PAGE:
No more-atorium: Sewer restrictions lifted in part for residential, commercial development

Jun 18, 2024

A longstanding ban on new sewer connections in the Town of Wareham has been largely lifted, clearing the way for additional residential and commercial development, as work on the sewer system has resulted in additional capacity. 

This moratorium was instituted in April 2022, after the Sewer Commission determined the sewer system was running at over 80% capacity, a threshold that triggers stricter state oversight. That moratorium followed up on an earlier one placed in October 2020. 

Since 2022, the sewer department has worked to increase capacity, making a conditional lifting of the moratorium possible. 

Sewer director Scott Kraihanzel “confirmed that there [were] gallons available,” said Sewer Commissioner Sandra Slavin. 

Slavin continued, “Because of the work they’ve done to seal up some of the inflow and influx that they had, we have a good capacity at the plant.”

Because of all of that work, the Sewer Commission voted at its Thursday, June 13 meeting to lift the moratorium with conditions. 

New residential homes can now be built and connected to the town’s sewer system, and homes already connected to sewer can now be expanded without falling afoul of the sewer moratorium. 

New sewer-connected affordable housing projects under state statute 40B are also allowed, according to Sewer Commission Chair Jim Giberti, who added that those projects could be built anyways, due to the additional protections offered by their 40B status.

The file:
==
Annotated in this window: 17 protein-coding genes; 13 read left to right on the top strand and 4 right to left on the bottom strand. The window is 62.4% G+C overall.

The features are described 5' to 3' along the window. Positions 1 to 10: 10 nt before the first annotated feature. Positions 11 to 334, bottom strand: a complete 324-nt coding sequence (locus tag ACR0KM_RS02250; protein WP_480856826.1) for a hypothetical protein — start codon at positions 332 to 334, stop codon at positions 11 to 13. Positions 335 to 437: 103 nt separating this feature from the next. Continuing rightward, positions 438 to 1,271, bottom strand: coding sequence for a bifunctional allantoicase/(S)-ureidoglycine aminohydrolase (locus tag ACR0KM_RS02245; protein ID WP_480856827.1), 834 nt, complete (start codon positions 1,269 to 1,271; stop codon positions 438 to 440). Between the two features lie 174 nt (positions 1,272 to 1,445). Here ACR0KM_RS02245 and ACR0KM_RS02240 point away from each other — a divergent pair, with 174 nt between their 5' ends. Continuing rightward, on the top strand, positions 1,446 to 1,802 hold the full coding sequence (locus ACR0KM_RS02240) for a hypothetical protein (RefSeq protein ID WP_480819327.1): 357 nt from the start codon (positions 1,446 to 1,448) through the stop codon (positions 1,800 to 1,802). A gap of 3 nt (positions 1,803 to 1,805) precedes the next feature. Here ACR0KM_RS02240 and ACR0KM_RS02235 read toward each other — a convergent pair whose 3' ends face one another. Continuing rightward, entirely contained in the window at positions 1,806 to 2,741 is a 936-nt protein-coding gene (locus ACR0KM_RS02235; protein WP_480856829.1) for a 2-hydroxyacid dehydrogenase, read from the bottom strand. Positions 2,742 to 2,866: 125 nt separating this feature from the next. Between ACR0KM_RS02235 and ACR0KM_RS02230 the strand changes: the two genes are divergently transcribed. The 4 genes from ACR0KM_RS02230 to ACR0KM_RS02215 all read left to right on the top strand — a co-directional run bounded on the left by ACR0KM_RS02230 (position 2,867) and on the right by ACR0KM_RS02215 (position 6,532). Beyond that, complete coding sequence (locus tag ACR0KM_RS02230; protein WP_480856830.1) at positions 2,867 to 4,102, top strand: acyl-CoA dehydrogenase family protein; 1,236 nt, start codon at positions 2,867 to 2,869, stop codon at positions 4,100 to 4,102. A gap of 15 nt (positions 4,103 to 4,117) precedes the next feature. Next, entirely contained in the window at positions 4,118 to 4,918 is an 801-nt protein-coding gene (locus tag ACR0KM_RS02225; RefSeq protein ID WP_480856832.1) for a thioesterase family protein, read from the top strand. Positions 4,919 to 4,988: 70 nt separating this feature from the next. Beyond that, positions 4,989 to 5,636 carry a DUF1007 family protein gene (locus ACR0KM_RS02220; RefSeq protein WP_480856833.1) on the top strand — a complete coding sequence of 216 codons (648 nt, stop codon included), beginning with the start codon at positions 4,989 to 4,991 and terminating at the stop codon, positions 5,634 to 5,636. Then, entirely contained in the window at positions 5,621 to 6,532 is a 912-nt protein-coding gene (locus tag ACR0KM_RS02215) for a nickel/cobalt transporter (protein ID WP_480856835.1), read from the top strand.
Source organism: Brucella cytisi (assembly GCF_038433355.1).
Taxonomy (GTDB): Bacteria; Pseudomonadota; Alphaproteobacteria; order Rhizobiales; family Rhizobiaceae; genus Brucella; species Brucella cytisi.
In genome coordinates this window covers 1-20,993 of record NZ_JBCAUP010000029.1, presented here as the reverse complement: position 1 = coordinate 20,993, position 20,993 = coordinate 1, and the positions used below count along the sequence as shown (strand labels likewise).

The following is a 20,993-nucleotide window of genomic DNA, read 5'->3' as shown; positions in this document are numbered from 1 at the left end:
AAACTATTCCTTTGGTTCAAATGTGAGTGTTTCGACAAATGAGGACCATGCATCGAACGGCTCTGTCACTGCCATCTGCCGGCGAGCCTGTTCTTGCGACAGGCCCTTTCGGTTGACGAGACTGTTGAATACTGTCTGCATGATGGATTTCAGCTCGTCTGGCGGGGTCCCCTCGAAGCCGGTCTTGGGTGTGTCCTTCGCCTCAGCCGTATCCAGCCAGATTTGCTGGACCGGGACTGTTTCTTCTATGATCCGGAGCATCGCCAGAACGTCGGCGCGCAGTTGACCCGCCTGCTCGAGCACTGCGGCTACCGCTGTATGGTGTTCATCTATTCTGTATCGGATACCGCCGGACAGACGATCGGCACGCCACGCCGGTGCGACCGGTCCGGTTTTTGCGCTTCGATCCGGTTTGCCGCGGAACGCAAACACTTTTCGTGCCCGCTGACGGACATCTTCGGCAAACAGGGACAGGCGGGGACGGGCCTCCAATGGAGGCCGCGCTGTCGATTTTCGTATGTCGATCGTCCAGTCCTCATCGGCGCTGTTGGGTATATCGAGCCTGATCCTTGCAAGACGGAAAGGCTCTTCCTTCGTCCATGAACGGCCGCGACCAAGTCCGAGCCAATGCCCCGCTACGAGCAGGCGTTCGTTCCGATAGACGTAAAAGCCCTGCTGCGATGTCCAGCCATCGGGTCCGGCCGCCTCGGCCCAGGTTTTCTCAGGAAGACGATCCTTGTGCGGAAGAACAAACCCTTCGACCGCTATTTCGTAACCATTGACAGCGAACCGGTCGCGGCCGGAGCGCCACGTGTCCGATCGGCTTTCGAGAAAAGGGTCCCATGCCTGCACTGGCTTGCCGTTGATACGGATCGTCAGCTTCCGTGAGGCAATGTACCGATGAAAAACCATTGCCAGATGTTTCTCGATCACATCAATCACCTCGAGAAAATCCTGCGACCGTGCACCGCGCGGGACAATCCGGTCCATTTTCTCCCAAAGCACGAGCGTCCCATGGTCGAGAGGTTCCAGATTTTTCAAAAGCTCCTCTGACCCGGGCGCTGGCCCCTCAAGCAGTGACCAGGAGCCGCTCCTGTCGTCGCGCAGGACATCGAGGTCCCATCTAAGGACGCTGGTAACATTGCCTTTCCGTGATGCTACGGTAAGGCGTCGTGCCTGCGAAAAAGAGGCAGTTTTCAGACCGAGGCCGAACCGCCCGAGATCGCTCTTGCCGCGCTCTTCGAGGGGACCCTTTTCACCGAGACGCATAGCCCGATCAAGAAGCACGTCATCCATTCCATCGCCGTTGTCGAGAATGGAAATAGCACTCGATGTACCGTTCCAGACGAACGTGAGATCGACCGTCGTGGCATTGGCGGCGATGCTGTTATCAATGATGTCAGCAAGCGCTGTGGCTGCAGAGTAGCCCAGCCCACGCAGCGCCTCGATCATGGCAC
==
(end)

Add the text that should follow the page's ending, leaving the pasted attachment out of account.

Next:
New residential construction will still need to go before the Sewer Commission as part of the process of getting permits from the town, said Giberti. 

The moratorium has been lifted in part for commercial development as well. However, developers will need to bring each project before the board for individual review, where the board will allow it past the moratorium or not. 

“Any commercial [development project], because of the complexities involved — it’s not just a simple flow status — any commercial [project] will have to be a case by case basis,” said Giberti. 

It is unclear how this change will impact the wider landscape of development in Wareham. 

Slavin said she wasn’t aware of any cases where the moratorium stifled commercial development. She did say that several homes could not be built, and that others could not be expanded, due to the moratorium. 

The Sewer Commission went through the list of properties which came before it and had been denied because of the moratorium, and recommended them for approval, according to Slavin. 

Giberti said the moratorium has “definitely” impacted commercial development in Wareham. 

“Anybody coming in and wanting to build can’t build,” he said. “Their choices are, either wait it out, or go somewhere else.”

The conditional lift of the moratorium means developers looking to build in Wareham will no longer face that choice.